titles in comparative and foreign law to those listed in
the first edition of i170. The 92-page work may be
purchased for $10 by writing to Don Zedler. Tarlton
Law Libraryn 2500 Red River. Austin, Tex. 78705.
Checks should be made payable to the University of
Texas Law School Foundation.
Arts Programs Booklet Issued
The National Council on the Arts and the National
Endowment for the Arts have published a booklet
entitled Our Programs designed to help interested
individuals and organizations determine if the Na-
tional Endowment has a program under which they
might recieve assistance. The publication also con-
tains important sections on general eligibility require-
ments, and a lengthy introduction outlining the
history of the National Endowment for the Arts.
Copies of Our Programs may be ordered from the
Superintendent of Documents, U.S. Government
Printing Office, Wasuhngton, D.C. 20402, for $1 each
(GPO Stock No. 3600-0011).
Vol. 31, No. 34
August 25, 1972
REPORT ON THE SEVENTH ANNUAL CONVENTION
OF THE ASSOCIATION OF JEWISH LIBRARIES
Toronto, Canada, June 18-21, 1972
The Association of Jewish Libraries held its seventh
annual convention at the Hyatt House in Toronto,
Dov Noy, Professor of Jewish Folklore Studies at
the Hebrew University in Jerusalem, delivered an
address at the opening session on Sunday evening,
June 18. Dr. Noy is at present supervising a project to
record Yiddish folk songs of the older members of
the Toronto Jewish community. While Jewish tradi-
tion stresses the study of the formal classics, like the
Bible, the Talmud, and medieval commentaries, the
informal creations of the people in folk tales and folk
songs are just as much part of their heritage, Dr. Noy
asserted. As a matter of fact, the written record was
always preceded by a long chain of oral transmission
before it was committed to writing. He urged the
encouragement of local archives within Jewish com-
munities that would preserve records of the experi-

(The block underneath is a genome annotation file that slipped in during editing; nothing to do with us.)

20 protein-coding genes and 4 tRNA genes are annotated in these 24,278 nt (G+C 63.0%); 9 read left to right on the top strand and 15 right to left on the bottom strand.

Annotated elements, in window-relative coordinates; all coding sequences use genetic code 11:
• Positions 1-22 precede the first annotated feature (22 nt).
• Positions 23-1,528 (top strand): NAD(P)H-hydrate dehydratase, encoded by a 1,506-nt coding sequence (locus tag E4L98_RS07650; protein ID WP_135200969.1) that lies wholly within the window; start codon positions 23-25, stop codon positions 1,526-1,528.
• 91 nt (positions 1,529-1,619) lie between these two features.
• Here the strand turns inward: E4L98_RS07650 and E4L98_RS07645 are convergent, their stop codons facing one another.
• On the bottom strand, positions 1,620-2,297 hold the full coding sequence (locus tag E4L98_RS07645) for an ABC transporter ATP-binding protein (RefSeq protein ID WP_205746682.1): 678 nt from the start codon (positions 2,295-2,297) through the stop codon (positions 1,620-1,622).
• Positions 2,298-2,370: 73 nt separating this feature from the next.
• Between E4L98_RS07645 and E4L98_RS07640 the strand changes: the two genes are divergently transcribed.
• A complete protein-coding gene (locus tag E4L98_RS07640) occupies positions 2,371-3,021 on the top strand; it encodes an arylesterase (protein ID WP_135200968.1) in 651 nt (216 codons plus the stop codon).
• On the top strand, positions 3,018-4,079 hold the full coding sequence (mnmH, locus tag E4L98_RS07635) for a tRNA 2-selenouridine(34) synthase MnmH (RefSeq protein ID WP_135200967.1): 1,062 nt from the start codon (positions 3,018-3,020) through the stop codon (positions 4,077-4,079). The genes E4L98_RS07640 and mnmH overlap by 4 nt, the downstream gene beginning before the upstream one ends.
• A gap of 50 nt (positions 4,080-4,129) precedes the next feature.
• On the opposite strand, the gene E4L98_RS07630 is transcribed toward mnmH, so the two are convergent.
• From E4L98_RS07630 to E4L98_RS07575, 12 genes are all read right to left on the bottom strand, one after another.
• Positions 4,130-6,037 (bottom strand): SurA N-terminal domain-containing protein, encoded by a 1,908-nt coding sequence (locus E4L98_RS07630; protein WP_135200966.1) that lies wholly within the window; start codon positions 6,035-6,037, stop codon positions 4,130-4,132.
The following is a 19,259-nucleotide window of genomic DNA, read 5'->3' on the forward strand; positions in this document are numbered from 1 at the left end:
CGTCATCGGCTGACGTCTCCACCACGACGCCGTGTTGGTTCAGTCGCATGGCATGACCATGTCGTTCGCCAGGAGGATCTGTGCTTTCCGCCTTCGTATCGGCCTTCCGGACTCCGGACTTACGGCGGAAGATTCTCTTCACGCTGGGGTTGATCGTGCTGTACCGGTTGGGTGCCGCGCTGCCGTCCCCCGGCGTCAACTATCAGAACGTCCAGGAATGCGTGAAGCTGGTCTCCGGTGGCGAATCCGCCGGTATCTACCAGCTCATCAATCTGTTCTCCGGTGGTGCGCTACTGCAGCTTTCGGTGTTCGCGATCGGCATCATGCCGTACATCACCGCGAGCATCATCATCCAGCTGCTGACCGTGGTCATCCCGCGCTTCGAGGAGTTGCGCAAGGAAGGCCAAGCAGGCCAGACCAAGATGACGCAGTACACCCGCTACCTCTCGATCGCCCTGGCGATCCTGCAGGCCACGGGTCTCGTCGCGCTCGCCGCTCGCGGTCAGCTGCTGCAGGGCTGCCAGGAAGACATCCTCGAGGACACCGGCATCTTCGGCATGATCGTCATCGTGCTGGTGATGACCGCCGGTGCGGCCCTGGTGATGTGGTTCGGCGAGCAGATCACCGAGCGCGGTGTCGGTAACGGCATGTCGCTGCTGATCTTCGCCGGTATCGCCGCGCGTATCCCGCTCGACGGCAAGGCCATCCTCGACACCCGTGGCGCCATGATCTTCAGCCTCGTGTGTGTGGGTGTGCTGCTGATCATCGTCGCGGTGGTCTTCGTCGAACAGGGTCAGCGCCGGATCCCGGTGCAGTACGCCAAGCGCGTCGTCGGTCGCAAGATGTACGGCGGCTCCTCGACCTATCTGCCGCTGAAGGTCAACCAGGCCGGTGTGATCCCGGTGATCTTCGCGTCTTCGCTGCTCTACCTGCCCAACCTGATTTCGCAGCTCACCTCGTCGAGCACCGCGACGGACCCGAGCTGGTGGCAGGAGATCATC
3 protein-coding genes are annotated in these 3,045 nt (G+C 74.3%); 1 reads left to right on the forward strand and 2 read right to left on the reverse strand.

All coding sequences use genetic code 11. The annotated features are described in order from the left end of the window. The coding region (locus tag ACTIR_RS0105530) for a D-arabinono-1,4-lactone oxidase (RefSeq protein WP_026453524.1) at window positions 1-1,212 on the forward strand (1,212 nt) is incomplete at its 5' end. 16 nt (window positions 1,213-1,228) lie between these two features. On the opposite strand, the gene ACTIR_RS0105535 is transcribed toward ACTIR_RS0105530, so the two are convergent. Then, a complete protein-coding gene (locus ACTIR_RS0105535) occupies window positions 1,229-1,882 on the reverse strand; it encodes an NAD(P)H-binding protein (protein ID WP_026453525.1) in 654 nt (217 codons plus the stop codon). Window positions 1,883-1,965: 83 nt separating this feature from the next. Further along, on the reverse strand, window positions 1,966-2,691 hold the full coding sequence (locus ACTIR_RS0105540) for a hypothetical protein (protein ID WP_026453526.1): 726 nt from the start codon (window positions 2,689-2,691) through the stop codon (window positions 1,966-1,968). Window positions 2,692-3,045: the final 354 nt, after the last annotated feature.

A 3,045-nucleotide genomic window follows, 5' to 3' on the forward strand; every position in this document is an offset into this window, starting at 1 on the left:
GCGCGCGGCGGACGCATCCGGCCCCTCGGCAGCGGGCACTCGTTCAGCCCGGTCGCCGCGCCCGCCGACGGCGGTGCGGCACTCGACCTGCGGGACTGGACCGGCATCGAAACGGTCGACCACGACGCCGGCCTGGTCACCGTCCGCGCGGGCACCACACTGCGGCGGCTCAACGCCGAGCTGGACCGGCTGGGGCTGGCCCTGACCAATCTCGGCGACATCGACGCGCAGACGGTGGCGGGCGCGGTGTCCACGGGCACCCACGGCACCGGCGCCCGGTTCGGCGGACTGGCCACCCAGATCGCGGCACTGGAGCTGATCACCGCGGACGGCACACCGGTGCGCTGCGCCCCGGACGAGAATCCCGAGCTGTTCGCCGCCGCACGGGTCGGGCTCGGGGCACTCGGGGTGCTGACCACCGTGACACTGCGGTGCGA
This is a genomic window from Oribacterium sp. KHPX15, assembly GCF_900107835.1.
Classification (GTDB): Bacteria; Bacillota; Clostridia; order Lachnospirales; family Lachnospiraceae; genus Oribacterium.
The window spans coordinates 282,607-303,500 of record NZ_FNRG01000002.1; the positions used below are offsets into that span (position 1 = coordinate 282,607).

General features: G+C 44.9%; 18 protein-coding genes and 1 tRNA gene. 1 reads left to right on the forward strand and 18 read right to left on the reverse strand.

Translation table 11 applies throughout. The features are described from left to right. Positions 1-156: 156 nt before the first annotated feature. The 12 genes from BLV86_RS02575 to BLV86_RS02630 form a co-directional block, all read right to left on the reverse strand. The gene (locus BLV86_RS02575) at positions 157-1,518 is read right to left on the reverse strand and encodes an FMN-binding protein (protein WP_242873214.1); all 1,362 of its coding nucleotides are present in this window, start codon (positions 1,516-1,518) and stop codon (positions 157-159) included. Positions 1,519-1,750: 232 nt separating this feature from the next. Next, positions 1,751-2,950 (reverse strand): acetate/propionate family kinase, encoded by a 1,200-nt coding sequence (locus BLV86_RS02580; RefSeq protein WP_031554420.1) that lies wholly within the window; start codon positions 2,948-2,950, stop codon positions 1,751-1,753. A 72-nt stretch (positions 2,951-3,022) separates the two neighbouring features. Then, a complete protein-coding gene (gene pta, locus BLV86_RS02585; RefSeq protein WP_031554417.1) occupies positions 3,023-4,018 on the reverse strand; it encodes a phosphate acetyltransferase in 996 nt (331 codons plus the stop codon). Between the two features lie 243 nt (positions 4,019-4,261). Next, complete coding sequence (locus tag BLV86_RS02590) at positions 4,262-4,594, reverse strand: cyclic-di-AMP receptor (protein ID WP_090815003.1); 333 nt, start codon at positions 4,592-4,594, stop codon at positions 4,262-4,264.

ences of individuals and organizations. In the
discussion that followed the lecture, reference was
made to By Myself, I'm a Book [see LC Information
Bulletin, June 30, p. 292], which includes recollec-
tions of 220 Jewish immigrants to Pittsburgh. The
book was edited and published by the American
Jewish Historical society.
On Monday the delegates visited several local li-
braries, including that of the Holy Blossom Temple, a
Reform Jewish congregation. Unlike most institutions
of this kind, it does not maintain a central library for
all its users, but rather has established separate collec-
tions for adult lay readers religious school teachers,
and for each classroom in order to serve the varied
needs of its diverse clientele.
The tour of the libraries was followed by a lunch-
eon given for the delegates by the Temple. The guest
speaker at that occasion was its rabbi, W. Gunther
Plaut, who read from a forthcoming commentary on
the Book of Genesis which he is about to publish.
This commentary is intended for today's Jewish lay-
man and tries to avoid some of the pitfalls of those in
use now, such as excessive apologetics and too rigid a
After the luncheon, a panel on readers services was
held. Miriam Leikind, Librarian of the Temple in
Cleveland, demonstrated how imaginative and re-
sourceful planning could stimulate use of the library
by all age groups. Leonard Gold, Chief of the Jewish
Division of the New York Public Library, recounted
the unique place this collection occupies in the life of
the American Jewish community, serving both lay
readers and scholars. Of particular importance has
been its role in the compilation of two major Jewish
scholarly undertakings in America, the Jewish Ency-
clopedia (1901-1906) and the Universal Jewish Ency-
clopedia (1939-1943). Sidney August, Librarian of
the Reform Congregation Keneseth Israel, Elkins
Park, Pa., and Director of the Philadelphia Com-
munity College Library, discussed the use and limita-
tion of audiovisual materials in the setting of a
Later in the afternoon, the delegates visited the
Jewish Public Library of Toronto. This library is
unique in that it is not connected with any synagogue
or educational institution, but is maintained by the
whole Jewish community.
On Tuesday the delegates assembled at Beth Tzedec
Congregation, the largest synagogue in Canada, and
toured its museum and library. The museum is desig-